The Museum of Northern Arizona Exhibition Building, also on the National Register of Historic Places, is on North Fort Valley Road. During our visit, we were impressed by the quality and quantity of artifacts and information about the Colorado Plateau and the people who have lived in this area. The museum’s mission, however, also extends to providing the community an opportunity to interact with artists, educators and nature. A variety of learning opportunities are offered. Before leaving, we toured the grounds and examined the outside of this magnificent structure.
We were very excited the day we headed to the Lowell Observatory on Mars Hill, overlooking the city of Flagstaff. (We love exploring sites on the National Register of Historic Places and we LOVE Pluto.) The drive up to the observatory was energizing: we were going to visit the site where Pluto was discovered!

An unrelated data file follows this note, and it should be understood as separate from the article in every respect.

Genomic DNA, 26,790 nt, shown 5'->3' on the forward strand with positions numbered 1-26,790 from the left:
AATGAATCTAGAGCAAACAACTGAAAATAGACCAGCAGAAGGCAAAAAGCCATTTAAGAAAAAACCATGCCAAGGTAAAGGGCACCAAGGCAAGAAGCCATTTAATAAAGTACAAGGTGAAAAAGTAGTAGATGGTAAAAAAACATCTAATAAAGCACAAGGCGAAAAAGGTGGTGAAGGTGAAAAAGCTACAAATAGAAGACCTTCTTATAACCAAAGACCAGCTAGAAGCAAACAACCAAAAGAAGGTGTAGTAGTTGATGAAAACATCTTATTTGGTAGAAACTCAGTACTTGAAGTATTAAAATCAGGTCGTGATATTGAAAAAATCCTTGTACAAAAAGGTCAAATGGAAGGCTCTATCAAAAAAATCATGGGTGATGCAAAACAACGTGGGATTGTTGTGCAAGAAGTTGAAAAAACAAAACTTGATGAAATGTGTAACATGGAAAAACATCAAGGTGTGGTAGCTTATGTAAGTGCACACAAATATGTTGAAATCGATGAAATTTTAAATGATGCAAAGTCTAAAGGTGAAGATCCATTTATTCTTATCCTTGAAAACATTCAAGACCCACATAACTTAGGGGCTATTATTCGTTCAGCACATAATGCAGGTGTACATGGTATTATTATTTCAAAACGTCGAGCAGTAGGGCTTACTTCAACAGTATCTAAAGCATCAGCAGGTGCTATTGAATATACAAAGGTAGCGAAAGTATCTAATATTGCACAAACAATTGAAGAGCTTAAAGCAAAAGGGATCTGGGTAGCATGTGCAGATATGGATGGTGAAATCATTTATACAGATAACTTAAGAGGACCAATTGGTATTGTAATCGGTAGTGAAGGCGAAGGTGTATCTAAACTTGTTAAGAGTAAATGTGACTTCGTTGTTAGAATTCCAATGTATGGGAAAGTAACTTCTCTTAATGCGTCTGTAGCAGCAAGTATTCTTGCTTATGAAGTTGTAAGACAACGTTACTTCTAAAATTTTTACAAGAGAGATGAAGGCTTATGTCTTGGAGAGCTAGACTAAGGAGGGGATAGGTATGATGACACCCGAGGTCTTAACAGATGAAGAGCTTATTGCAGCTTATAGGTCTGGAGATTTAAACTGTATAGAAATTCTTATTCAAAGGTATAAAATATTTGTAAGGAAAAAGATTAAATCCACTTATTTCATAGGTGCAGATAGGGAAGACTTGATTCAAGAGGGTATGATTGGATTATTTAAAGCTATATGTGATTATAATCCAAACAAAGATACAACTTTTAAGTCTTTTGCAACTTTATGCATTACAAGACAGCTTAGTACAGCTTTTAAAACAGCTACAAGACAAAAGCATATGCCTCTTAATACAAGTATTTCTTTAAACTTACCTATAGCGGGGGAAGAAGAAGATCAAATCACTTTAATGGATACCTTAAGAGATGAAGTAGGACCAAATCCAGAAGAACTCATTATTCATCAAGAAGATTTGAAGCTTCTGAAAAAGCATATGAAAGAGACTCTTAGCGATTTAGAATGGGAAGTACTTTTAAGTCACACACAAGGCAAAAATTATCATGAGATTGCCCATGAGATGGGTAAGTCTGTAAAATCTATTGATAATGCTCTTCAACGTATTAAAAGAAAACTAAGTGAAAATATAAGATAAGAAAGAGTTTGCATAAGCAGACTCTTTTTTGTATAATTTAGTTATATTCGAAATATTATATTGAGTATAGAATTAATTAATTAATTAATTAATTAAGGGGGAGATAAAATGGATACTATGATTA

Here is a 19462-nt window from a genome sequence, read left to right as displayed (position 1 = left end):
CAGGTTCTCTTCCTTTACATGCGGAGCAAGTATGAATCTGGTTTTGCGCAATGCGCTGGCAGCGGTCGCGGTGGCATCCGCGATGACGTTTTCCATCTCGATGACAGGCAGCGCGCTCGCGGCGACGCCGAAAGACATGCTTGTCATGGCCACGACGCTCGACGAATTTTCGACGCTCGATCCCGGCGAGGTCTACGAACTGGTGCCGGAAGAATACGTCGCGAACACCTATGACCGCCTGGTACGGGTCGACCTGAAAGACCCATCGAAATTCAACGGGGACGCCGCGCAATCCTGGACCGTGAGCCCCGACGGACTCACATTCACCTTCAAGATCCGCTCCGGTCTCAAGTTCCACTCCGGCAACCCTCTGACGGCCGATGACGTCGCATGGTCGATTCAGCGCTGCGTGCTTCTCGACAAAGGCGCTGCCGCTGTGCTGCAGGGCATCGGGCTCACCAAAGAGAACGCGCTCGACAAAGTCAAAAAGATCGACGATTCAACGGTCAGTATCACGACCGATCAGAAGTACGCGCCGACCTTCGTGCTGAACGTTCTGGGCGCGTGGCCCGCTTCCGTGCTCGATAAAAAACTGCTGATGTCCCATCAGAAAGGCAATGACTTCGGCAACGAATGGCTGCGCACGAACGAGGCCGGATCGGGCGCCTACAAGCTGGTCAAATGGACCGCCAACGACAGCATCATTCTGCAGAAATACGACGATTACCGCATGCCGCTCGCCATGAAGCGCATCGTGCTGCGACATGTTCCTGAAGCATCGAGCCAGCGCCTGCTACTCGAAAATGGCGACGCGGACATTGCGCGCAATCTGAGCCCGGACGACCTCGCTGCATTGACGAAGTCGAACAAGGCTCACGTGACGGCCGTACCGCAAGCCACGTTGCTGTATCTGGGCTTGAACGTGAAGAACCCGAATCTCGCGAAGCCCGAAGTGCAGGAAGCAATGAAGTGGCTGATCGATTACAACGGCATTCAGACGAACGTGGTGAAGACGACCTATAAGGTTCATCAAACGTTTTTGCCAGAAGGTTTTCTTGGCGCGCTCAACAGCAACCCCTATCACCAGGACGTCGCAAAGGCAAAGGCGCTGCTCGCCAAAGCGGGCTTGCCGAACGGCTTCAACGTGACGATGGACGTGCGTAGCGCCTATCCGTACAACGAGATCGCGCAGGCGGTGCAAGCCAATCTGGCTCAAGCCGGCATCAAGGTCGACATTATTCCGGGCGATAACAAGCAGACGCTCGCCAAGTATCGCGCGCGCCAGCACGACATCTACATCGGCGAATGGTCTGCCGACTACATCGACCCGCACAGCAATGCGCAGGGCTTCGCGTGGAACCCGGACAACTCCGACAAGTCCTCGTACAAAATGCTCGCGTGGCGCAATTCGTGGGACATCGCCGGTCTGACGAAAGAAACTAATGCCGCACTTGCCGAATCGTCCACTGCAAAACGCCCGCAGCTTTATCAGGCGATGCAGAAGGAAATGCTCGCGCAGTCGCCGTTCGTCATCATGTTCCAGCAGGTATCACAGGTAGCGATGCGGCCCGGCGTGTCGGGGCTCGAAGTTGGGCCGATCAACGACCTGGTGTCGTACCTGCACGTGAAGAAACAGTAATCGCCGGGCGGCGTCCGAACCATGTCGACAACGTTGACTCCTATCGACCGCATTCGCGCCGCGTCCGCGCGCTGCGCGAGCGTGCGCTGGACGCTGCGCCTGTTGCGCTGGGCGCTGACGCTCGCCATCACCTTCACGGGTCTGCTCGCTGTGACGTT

Arriving at the top, we were impressed by the complex. The grounds, the structures, the telescopes and the impressive visitor center made us feel we were at an important site. In the Steele Visitor Center, we were introduced to the range of available activities: self-guided and guided tours, workshops, educational programs, and stargazing.
We opted for the self-guided tour, explored the campus, the telescopes, and the Rotunda Museum, which includes exquisite photographs, historical information and a stuffed “Pluto.” It is no surprise that in 2011 this site was named one of The World’s 100 Most Important Places by Time magazine.
We spent a large amount of time at this site and gathered valuable information from the knowledgeable docent. For those of you who are curious: No, we did not come home with the stuffed Pluto!